Search

How do you know when it's time to leave a job?

Updated: Jul 8


Young man with backpack in forest standing at a crossroads of two paths
Photo by Vladislav Babienko on Unsplash

“Should I stay, or should I go?”. Yes, these are the words of a Clash song, but also words that many of us find ourselves saying when we’re not quite sure whether we should stay in our current role, or leave for pastures new.


Whereas in the current climate, the practicalities of a depressed job market may make that question somewhat redundant, there are opportunities out there, and there will come a time when things start picking up again.


So how do you know whether you should stay and persevere or cut your losses and leave? It will, of course, depend very much on individual circumstances. There are obvious times when it may be sensible to leave a role - for example, when it’s detrimental to your mental or physical health. But here are three reasons for staying in a role and three reasons to leave that you may not have considered.


Reasons to stay:


  • You have been in the role for six months or less. It takes time to settle into a new role or organisation - sometimes up to a year. This can seem like an age for most of us, but you need to work out how things are done, how much you have flexibility within that and how to build your network to bring you the right opportunities.

  • You didn’t get the promotion. I see people leaving organisations all the time because they were overlooked for an opportunity. It can be easy to feel written off, but that doesn’t mean you don’t have a future there. Get some feedback about why you didn’t get the role and how you can be supported to try again soon. Being able to demonstrate resilience after a career setback is a valuable career asset.

  • An interesting sideways move is available. This can be a way to move into a role that fits in with your current circumstances. For four years while I had my children, I moved to a “back office” type role that was easier to manage. It did nothing for my career progression, but I got exposure to some senior functional leaders. I learned how to deal with ambiguity, balance process with pragmatism, and influence people with a very different personality type. This helped me become a much more well-rounded professional.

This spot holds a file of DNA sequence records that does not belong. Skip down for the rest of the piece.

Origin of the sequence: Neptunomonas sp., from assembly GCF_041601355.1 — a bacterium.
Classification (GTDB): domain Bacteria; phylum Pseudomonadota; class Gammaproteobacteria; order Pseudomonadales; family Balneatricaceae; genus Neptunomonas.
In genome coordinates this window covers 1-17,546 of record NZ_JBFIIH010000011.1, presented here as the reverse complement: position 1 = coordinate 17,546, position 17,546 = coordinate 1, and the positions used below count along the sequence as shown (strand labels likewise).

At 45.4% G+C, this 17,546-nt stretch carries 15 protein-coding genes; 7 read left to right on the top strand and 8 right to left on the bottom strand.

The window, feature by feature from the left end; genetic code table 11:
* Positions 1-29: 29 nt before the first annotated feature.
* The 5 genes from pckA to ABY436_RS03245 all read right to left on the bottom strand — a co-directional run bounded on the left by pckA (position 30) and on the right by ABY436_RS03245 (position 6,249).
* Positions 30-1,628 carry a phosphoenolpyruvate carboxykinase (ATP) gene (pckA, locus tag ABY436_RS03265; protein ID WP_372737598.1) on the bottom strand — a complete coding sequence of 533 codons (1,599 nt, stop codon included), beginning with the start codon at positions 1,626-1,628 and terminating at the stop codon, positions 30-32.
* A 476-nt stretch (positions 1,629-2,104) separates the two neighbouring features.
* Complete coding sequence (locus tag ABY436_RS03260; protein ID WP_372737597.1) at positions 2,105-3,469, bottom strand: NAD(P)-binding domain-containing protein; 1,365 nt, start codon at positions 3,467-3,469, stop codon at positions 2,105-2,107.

Young women with dark hair and blue top looking at a laptop screen
Photo by Bermix Studio on Unsplash


Reasons to leave:


  • The organisational culture jars with your values. Working in an organisation or in a role where you have a nagging feeling of not belonging is not fun. You may discover this very soon after you join, though if you have been in a company for many years, the culture may have changed significantly, and you’ve not really noticed. Defining culture can be quite nefarious - how you would describe the culture to an outsider? If your response is different from your values, then its time to leave.

  • You love the working environment rather than the job itself. I have known several people who have stayed in a position too long because the organisation puts in a considerable effort to make work a nice place to be. This may be barista-quality coffee machines, free gym membership, or an in-house dentist. Think about your working at-home experience in the current pandemic. If your enjoyment has significantly deteriorated now all these perks are lost, it may be time to try something else.

  • You go to work to meet like-minded stimulating people and see your friends. How many leaving emails have you seen which say “most of all, I’ll miss the people…”? Your job can quickly become the hub of your social life as well as your work life, mainly if you live on your own. You will find other like-minded people and make new friends in a new organisation, and you will still keep in touch with old friends that matter to you.


Deciding whether to stay or go is never an easy decision. Hopefully, this article will help you think things through more clearly but do reach out if you need further help or support - I’d be delighted to hear from you.